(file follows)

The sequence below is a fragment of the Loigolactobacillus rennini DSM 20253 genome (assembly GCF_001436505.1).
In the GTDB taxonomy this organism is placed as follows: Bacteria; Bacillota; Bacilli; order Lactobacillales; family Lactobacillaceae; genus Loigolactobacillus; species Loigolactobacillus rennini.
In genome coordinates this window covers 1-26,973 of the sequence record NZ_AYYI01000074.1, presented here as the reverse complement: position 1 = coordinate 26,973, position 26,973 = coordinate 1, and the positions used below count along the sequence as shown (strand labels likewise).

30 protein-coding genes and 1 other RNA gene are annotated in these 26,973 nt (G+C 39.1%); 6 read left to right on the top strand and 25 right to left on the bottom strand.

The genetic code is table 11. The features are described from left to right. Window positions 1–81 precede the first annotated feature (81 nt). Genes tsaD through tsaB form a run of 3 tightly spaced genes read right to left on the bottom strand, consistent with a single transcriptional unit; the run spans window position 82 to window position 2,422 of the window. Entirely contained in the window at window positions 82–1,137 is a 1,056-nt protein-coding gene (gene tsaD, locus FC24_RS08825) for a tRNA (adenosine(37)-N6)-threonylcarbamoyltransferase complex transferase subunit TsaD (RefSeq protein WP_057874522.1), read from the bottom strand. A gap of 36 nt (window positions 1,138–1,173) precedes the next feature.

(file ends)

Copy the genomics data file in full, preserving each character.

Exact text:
The sequence below is a fragment of the Loigolactobacillus rennini DSM 20253 genome (assembly GCF_001436505.1).
In the GTDB taxonomy this organism is placed as follows: Bacteria; Bacillota; Bacilli; order Lactobacillales; family Lactobacillaceae; genus Loigolactobacillus; species Loigolactobacillus rennini.
In genome coordinates this window covers 1-26,973 of the sequence record NZ_AYYI01000074.1, presented here as the reverse complement: position 1 = coordinate 26,973, position 26,973 = coordinate 1, and the positions used below count along the sequence as shown (strand labels likewise).

30 protein-coding genes and 1 other RNA gene are annotated in these 26,973 nt (G+C 39.1%); 6 read left to right on the top strand and 25 right to left on the bottom strand.

The genetic code is table 11. The features are described from left to right. Window positions 1–81 precede the first annotated feature (81 nt). Genes tsaD through tsaB form a run of 3 tightly spaced genes read right to left on the bottom strand, consistent with a single transcriptional unit; the run spans window position 82 to window position 2,422 of the window. Entirely contained in the window at window positions 82–1,137 is a 1,056-nt protein-coding gene (gene tsaD, locus FC24_RS08825) for a tRNA (adenosine(37)-N6)-threonylcarbamoyltransferase complex transferase subunit TsaD (RefSeq protein WP_057874522.1), read from the bottom strand. A gap of 36 nt (window positions 1,138–1,173) precedes the next feature.